Ryal Thomas: more than just a happy stripper

Have a chipped coffee table? Ryal Thomas can help. Have a chip on your shoulder? Ryal Thomas is still your man.

Thomas is a renaissance man of sorts, with a Belmont-based furniture restoration business and a public access show, Voices, that tackles issues including child support, racism, and single parenting. He's on a mission, he says, to make lives better.

The front rooms of Thomas's thriving Hinton Avenue shop, Ready Restoration, are filled with gleaming, newly lacquered tables, chairs, and benches; the actual restoration is done in the back of the same building.

Sitting in an elegant and newly refinished high-back chair, Thomas points to a framed essay he penned called "Innocence of Night," an ode to the importance of reflecting on your life after the sun has gone down. He says he sold several copies of the piece on the Downtown Mall. His intensity is palpable.

"This is a one-time journey," he says of life, his eyes shining. "There's no second chance on this level."

Which is not to say that Thomas has never made mistakes. In fact, he says, "the single greatest sin is to believe you never sin at all."

Thomas began his work in the furniture restoration business at age 12. "It was just money," he says. "I was doing it to help my mom," a single parent who raised him and who he now calls "inspirational."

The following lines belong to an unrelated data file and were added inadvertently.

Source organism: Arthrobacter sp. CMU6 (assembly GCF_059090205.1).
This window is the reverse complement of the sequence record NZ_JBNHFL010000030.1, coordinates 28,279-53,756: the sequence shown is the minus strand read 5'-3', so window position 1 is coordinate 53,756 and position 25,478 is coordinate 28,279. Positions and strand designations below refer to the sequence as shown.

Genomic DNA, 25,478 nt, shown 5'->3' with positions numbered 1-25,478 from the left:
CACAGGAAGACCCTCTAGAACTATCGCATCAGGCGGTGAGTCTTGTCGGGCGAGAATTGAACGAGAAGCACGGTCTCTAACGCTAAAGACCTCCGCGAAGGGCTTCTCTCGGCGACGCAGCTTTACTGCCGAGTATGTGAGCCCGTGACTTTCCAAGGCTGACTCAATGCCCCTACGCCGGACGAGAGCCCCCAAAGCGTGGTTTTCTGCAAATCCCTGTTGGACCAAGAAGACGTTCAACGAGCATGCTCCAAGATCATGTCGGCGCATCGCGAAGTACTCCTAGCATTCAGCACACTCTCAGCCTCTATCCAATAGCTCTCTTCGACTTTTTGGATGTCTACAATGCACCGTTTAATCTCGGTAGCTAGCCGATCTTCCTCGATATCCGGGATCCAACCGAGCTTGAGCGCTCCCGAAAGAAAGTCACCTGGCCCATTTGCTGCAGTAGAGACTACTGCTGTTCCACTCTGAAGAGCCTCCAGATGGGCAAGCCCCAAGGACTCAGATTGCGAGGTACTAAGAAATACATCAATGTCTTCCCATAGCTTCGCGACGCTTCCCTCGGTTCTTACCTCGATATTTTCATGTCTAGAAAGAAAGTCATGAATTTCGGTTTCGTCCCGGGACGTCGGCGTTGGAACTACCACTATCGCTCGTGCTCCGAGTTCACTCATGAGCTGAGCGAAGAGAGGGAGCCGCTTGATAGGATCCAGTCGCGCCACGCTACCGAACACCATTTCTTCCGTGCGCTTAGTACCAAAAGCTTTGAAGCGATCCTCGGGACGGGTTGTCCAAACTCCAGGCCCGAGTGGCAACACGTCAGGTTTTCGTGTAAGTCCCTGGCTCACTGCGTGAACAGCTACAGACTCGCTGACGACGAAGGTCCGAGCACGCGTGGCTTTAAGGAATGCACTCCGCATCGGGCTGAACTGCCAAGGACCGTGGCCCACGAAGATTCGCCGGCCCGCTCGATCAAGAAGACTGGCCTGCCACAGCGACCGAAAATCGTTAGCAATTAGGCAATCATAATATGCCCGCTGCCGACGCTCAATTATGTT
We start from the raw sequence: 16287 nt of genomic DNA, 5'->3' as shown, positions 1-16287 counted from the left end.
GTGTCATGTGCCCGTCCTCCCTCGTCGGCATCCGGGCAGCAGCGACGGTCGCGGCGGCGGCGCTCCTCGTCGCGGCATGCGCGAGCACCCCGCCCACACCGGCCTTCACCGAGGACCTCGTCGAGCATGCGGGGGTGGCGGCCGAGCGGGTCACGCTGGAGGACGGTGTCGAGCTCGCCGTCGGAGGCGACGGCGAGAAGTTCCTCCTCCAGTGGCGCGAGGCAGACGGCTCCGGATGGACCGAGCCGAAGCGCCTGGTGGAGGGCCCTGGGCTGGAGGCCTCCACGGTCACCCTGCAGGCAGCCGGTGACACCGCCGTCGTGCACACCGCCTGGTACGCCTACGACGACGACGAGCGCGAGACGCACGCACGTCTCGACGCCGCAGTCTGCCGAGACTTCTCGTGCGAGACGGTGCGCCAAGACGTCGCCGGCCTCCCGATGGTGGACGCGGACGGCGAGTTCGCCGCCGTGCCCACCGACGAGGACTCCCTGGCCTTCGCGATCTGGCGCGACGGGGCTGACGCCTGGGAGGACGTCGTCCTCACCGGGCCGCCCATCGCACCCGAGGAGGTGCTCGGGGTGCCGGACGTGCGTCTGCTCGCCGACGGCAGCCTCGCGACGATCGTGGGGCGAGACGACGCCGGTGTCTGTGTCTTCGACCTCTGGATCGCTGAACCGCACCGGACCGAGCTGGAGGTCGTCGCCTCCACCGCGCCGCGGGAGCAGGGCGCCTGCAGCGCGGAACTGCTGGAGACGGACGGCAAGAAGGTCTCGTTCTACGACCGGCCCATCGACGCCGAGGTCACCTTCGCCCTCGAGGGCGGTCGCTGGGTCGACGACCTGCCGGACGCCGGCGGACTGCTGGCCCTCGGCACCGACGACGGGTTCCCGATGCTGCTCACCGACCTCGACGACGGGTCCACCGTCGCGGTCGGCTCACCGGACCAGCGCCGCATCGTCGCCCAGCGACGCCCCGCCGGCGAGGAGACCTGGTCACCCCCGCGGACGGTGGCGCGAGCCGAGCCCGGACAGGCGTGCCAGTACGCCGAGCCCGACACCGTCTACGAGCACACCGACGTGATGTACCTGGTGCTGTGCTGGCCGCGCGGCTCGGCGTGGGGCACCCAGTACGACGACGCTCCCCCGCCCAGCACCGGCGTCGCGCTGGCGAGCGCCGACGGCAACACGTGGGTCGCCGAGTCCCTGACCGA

That fortuitous apprenticeship at The Happy Stripper became more than just a source of income, however; Stripper owners Ruthann and James Payne treated Thomas "as well as their own child," he recalls. He continued to work for them through his teenage years. After a debilitating high school track injury sidelined college scholarship offers, the Paynes pushed Thomas to pursue his dreams of higher education. But after a serious car accident during his third year at Ferrum College outside Roanoke, Thomas returned to Charlottesville to help raise a baby daughter. A return to restoring furniture seemed a natural choice.

Though his first effort at running his own business fizzled (he says he was too young), seven years later he proved the second time's the charm.

Since he opened Ready Restoration in 1996, he says he has quadrupled the size of the business. He attributes that growth to his positive attitude as well as his ability to relate to people of all colors, creeds, and socioeconomic levels.

"If you treat people with respect, they will give you respect in return," he says. "People are just people." Although he has a Christian background, he says it's his life experiences that have shaped his beliefs more than any one faith.

"Everything we hear and see contributes to where we go in life," he says. "Every experience smell, sound, relationship that's who you become."


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